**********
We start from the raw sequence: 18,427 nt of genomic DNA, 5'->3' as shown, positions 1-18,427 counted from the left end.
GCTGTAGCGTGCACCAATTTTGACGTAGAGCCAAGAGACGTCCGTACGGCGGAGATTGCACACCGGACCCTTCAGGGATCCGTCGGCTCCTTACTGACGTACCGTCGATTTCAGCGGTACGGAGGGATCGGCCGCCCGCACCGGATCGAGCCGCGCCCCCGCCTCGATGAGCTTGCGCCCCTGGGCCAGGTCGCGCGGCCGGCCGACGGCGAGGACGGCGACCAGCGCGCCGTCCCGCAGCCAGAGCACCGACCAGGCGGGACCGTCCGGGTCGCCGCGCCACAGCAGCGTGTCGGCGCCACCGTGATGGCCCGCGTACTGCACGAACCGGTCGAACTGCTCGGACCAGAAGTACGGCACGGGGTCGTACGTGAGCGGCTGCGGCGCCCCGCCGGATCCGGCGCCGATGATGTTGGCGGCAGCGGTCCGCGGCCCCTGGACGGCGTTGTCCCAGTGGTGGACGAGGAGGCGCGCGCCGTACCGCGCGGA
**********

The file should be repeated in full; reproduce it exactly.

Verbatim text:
We start from the raw sequence: 18,427 nt of genomic DNA, 5'->3' as shown, positions 1-18,427 counted from the left end.
GCTGTAGCGTGCACCAATTTTGACGTAGAGCCAAGAGACGTCCGTACGGCGGAGATTGCACACCGGACCCTTCAGGGATCCGTCGGCTCCTTACTGACGTACCGTCGATTTCAGCGGTACGGAGGGATCGGCCGCCCGCACCGGATCGAGCCGCGCCCCCGCCTCGATGAGCTTGCGCCCCTGGGCCAGGTCGCGCGGCCGGCCGACGGCGAGGACGGCGACCAGCGCGCCGTCCCGCAGCCAGAGCACCGACCAGGCGGGACCGTCCGGGTCGCCGCGCCACAGCAGCGTGTCGGCGCCACCGTGATGGCCCGCGTACTGCACGAACCGGTCGAACTGCTCGGACCAGAAGTACGGCACGGGGTCGTACGTGAGCGGCTGCGGCGCCCCGCCGGATCCGGCGCCGATGATGTTGGCGGCAGCGGTCCGCGGCCCCTGGACGGCGTTGTCCCAGTGGTGGACGAGGAGGCGCGCGCCGTACCGCGCGGA